Cricket: Thanks for sharing, and thanks for continuing the conversation. I think it’s pretty cool that you’re letting your son take the path he’s taking, and that it’s fascinating that your psychiatrist said “most people don’t need a calendar”. That strikes me as nuts too…I’d like to put together a profile on what “normal” is anyway in these people’s minds!!!

    (a few minutes later)

    I’m still stuck on the idea of living without a calendar. HOW DOES THAT WORK without everything falling apart? If there was a way to work with calendars, but opportunities, that would be what I want. Working for other people’s schedules is perhaps a way of letting another person’s priorities run roughshod over one’s own, an insidious tool of the benign oppressor?

  11. cricket 11 months ago

    I find a calendar, used well, is a way to stop other people’s priorities from running roughshod over mine.

    Hear: “Let’s go over this important information … sometime” Pull out calendar and say: “Either agree to a date, or agree the meeting isn’t going to happen.”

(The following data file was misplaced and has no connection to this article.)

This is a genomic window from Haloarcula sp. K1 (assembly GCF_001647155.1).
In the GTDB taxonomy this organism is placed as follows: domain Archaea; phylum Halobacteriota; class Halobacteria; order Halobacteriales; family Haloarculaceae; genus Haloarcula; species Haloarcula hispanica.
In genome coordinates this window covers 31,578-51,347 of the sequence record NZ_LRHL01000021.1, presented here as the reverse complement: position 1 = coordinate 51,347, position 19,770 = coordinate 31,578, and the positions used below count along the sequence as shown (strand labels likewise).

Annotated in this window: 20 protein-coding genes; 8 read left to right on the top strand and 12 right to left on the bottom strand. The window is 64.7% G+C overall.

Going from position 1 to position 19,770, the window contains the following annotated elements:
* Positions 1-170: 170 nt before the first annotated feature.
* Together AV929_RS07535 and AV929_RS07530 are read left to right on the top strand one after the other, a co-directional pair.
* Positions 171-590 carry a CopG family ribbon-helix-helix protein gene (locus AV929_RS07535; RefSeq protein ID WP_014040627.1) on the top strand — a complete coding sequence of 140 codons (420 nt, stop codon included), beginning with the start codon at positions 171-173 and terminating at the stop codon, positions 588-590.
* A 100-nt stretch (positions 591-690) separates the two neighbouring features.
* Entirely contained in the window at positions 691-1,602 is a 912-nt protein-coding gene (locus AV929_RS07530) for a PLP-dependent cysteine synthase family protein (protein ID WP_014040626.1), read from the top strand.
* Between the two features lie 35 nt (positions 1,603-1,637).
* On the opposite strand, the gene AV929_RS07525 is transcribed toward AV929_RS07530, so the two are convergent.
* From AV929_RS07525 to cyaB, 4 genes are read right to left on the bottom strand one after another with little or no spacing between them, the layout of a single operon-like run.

(Many of the people in my hobby groups back out of their commitments. “I only volunteered because no one else did.” By now, it’s never a surprise to me. If they commit to this one, but mention even one other commitment or project, even in passing, but don’t pull out a calendar, then I know they won’t make time for the new one, usually long before they realize it themselves. If they either pull out a calendar or say, “I need to think about it before committing,” I trust them. Some refuse to commit because they don’t have their calendar with them. I suspect they know they have an easily-twisted arm, so leaving the calendar at home is intentional.)